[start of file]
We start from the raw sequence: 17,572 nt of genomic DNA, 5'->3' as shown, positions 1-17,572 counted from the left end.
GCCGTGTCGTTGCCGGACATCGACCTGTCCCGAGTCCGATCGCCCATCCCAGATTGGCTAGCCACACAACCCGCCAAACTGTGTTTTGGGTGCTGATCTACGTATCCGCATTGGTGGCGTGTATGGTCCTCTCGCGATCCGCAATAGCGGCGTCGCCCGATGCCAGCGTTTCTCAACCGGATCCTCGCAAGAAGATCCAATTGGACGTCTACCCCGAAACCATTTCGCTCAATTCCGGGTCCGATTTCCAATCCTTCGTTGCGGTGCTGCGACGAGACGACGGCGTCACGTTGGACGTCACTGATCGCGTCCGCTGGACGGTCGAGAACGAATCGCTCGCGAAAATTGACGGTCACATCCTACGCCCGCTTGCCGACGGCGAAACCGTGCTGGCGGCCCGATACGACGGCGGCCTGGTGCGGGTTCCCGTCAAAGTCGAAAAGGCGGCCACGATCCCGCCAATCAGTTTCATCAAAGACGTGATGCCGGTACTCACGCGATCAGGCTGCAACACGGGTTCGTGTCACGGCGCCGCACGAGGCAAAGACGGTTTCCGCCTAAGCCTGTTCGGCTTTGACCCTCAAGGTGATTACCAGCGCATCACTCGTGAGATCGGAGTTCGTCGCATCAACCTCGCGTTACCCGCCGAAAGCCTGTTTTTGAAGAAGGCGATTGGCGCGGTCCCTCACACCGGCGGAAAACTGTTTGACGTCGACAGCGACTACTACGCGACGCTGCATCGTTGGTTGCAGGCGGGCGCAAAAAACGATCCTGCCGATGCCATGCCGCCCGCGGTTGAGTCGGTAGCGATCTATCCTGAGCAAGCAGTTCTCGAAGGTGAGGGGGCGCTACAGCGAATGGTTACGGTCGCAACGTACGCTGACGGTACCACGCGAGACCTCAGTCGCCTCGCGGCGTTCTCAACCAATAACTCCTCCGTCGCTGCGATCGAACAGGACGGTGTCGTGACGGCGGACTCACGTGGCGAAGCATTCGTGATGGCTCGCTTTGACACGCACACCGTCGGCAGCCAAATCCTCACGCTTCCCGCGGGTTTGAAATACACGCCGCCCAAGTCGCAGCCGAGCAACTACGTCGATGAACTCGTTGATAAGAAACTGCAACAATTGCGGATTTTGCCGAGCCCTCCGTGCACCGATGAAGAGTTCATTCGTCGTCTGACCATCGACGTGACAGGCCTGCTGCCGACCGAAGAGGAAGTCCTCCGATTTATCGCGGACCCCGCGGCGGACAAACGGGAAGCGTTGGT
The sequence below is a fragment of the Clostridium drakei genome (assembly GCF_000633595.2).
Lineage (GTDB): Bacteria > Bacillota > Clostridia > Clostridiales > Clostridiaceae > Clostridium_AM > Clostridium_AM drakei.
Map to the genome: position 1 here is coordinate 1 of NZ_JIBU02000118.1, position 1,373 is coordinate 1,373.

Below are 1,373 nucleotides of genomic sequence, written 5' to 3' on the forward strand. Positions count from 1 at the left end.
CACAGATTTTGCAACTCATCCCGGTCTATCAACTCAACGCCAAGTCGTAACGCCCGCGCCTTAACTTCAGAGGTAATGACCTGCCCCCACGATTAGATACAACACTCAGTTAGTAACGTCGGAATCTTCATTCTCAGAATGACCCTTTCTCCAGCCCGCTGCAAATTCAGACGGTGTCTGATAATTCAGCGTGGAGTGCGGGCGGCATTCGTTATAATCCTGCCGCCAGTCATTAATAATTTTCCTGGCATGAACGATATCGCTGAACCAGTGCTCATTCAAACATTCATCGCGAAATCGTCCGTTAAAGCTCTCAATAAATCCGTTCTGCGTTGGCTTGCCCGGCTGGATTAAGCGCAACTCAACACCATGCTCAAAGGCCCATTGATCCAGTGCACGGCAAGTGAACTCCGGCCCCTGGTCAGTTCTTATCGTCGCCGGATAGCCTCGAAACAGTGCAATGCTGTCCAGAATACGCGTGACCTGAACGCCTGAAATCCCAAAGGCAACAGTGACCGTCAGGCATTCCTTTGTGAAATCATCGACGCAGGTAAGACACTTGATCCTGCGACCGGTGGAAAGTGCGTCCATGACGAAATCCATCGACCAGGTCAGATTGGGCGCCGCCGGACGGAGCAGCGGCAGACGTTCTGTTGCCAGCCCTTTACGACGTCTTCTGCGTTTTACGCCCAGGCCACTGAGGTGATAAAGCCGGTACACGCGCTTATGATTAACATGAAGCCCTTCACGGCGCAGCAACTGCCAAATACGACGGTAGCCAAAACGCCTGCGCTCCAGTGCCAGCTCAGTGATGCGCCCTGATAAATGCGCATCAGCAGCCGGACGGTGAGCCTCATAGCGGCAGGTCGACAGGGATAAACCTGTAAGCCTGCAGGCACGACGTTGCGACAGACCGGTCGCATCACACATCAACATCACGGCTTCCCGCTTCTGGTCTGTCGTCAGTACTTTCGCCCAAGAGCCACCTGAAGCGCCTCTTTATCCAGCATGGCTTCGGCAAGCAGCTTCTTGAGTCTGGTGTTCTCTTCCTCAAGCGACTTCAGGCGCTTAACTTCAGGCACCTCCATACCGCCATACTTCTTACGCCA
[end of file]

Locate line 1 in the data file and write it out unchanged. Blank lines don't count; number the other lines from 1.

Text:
We start from the raw sequence: 17,572 nt of genomic DNA, 5'->3' as shown, positions 1-17,572 counted from the left end.